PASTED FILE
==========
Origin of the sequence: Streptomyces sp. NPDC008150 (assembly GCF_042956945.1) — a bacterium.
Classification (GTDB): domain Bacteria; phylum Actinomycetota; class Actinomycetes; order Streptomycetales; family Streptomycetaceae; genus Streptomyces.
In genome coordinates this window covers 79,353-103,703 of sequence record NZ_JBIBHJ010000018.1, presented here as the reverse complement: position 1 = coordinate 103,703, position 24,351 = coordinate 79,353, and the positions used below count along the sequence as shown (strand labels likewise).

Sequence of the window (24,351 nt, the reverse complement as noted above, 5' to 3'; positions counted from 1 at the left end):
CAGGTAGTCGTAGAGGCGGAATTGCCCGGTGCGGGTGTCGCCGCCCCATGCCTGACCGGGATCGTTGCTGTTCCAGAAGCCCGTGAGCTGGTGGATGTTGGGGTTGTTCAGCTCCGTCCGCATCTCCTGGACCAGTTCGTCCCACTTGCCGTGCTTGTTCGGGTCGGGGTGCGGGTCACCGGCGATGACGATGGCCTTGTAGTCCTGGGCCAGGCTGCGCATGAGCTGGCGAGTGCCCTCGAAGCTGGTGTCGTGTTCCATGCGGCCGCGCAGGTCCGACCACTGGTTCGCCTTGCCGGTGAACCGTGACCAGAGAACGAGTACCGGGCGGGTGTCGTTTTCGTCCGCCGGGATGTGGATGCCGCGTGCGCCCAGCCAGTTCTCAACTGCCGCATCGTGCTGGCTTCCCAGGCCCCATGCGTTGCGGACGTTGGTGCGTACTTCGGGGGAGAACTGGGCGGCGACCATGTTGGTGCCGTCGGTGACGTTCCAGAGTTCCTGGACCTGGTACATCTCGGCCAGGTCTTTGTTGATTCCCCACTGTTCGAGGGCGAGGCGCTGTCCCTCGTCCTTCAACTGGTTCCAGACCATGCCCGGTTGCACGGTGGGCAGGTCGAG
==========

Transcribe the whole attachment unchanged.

Origin of the sequence: Streptomyces sp. NPDC008150 (assembly GCF_042956945.1) — a bacterium.
Classification (GTDB): domain Bacteria; phylum Actinomycetota; class Actinomycetes; order Streptomycetales; family Streptomycetaceae; genus Streptomyces.
In genome coordinates this window covers 79,353-103,703 of sequence record NZ_JBIBHJ010000018.1, presented here as the reverse complement: position 1 = coordinate 103,703, position 24,351 = coordinate 79,353, and the positions used below count along the sequence as shown (strand labels likewise).

Sequence of the window (24,351 nt, the reverse complement as noted above, 5' to 3'; positions counted from 1 at the left end):
CAGGTAGTCGTAGAGGCGGAATTGCCCGGTGCGGGTGTCGCCGCCCCATGCCTGACCGGGATCGTTGCTGTTCCAGAAGCCCGTGAGCTGGTGGATGTTGGGGTTGTTCAGCTCCGTCCGCATCTCCTGGACCAGTTCGTCCCACTTGCCGTGCTTGTTCGGGTCGGGGTGCGGGTCACCGGCGATGACGATGGCCTTGTAGTCCTGGGCCAGGCTGCGCATGAGCTGGCGAGTGCCCTCGAAGCTGGTGTCGTGTTCCATGCGGCCGCGCAGGTCCGACCACTGGTTCGCCTTGCCGGTGAACCGTGACCAGAGAACGAGTACCGGGCGGGTGTCGTTTTCGTCCGCCGGGATGTGGATGCCGCGTGCGCCCAGCCAGTTCTCAACTGCCGCATCGTGCTGGCTTCCCAGGCCCCATGCGTTGCGGACGTTGGTGCGTACTTCGGGGGAGAACTGGGCGGCGACCATGTTGGTGCCGTCGGTGACGTTCCAGAGTTCCTGGACCTGGTACATCTCGGCCAGGTCTTTGTTGATTCCCCACTGTTCGAGGGCGAGGCGCTGTCCCTCGTCCTTCAACTGGTTCCAGACCATGCCCGGTTGCACGGTGGGCAGGTCGAG